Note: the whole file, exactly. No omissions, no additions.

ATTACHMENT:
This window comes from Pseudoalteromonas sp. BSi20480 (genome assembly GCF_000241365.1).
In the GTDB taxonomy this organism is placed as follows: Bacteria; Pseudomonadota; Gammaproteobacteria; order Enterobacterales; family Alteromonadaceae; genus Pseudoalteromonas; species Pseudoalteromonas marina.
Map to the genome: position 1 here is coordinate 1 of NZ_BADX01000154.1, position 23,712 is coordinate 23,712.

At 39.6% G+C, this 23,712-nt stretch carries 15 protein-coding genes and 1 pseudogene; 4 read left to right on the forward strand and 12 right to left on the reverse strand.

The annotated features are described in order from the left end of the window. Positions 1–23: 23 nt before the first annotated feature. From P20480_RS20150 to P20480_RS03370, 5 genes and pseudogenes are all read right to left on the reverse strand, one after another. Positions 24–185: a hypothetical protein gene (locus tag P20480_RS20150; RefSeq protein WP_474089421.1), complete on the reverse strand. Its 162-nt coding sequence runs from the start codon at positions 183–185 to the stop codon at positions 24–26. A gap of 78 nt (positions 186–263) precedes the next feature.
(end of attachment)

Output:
This window comes from Pseudoalteromonas sp. BSi20480 (genome assembly GCF_000241365.1).
In the GTDB taxonomy this organism is placed as follows: Bacteria; Pseudomonadota; Gammaproteobacteria; order Enterobacterales; family Alteromonadaceae; genus Pseudoalteromonas; species Pseudoalteromonas marina.
Map to the genome: position 1 here is coordinate 1 of NZ_BADX01000154.1, position 23,712 is coordinate 23,712.

At 39.6% G+C, this 23,712-nt stretch carries 15 protein-coding genes and 1 pseudogene; 4 read left to right on the forward strand and 12 right to left on the reverse strand.

The annotated features are described in order from the left end of the window. Positions 1–23: 23 nt before the first annotated feature. From P20480_RS20150 to P20480_RS03370, 5 genes and pseudogenes are all read right to left on the reverse strand, one after another. Positions 24–185: a hypothetical protein gene (locus tag P20480_RS20150; RefSeq protein WP_474089421.1), complete on the reverse strand. Its 162-nt coding sequence runs from the start codon at positions 183–185 to the stop codon at positions 24–26. A gap of 78 nt (positions 186–263) precedes the next feature.